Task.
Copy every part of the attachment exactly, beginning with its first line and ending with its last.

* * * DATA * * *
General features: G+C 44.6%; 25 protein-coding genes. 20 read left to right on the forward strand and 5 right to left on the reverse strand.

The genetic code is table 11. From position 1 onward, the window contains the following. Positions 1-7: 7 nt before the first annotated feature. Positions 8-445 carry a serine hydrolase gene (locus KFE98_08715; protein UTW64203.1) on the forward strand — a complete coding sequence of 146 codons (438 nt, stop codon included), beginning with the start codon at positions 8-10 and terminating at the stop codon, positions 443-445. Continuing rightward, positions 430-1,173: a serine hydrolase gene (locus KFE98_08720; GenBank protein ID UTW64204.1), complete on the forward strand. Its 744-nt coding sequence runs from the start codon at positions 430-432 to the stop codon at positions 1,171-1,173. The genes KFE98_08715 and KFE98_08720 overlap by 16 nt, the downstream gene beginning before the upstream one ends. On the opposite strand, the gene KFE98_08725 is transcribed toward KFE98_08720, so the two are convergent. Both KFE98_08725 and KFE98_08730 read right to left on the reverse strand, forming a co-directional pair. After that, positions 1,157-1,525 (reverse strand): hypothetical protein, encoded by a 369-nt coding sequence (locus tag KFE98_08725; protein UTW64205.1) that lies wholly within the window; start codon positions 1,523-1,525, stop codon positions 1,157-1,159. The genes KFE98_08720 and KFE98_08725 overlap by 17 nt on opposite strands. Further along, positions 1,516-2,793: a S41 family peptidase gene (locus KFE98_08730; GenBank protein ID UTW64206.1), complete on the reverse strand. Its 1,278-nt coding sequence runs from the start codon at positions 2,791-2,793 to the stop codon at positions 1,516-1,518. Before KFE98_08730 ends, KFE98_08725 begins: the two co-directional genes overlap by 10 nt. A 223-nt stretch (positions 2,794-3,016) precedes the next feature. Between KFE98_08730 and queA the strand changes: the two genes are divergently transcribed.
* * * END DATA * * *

General features: G+C 44.6%; 25 protein-coding genes. 20 read left to right on the forward strand and 5 right to left on the reverse strand.

The genetic code is table 11. From position 1 onward, the window contains the following. Positions 1-7: 7 nt before the first annotated feature. Positions 8-445 carry a serine hydrolase gene (locus KFE98_08715; protein UTW64203.1) on the forward strand — a complete coding sequence of 146 codons (438 nt, stop codon included), beginning with the start codon at positions 8-10 and terminating at the stop codon, positions 443-445. Continuing rightward, positions 430-1,173: a serine hydrolase gene (locus KFE98_08720; GenBank protein ID UTW64204.1), complete on the forward strand. Its 744-nt coding sequence runs from the start codon at positions 430-432 to the stop codon at positions 1,171-1,173. The genes KFE98_08715 and KFE98_08720 overlap by 16 nt, the downstream gene beginning before the upstream one ends. On the opposite strand, the gene KFE98_08725 is transcribed toward KFE98_08720, so the two are convergent. Both KFE98_08725 and KFE98_08730 read right to left on the reverse strand, forming a co-directional pair. After that, positions 1,157-1,525 (reverse strand): hypothetical protein, encoded by a 369-nt coding sequence (locus tag KFE98_08725; protein UTW64205.1) that lies wholly within the window; start codon positions 1,523-1,525, stop codon positions 1,157-1,159. The genes KFE98_08720 and KFE98_08725 overlap by 17 nt on opposite strands. Further along, positions 1,516-2,793: a S41 family peptidase gene (locus KFE98_08730; GenBank protein ID UTW64206.1), complete on the reverse strand. Its 1,278-nt coding sequence runs from the start codon at positions 2,791-2,793 to the stop codon at positions 1,516-1,518. Before KFE98_08730 ends, KFE98_08725 begins: the two co-directional genes overlap by 10 nt. A 223-nt stretch (positions 2,794-3,016) precedes the next feature. Between KFE98_08730 and queA the strand changes: the two genes are divergently transcribed.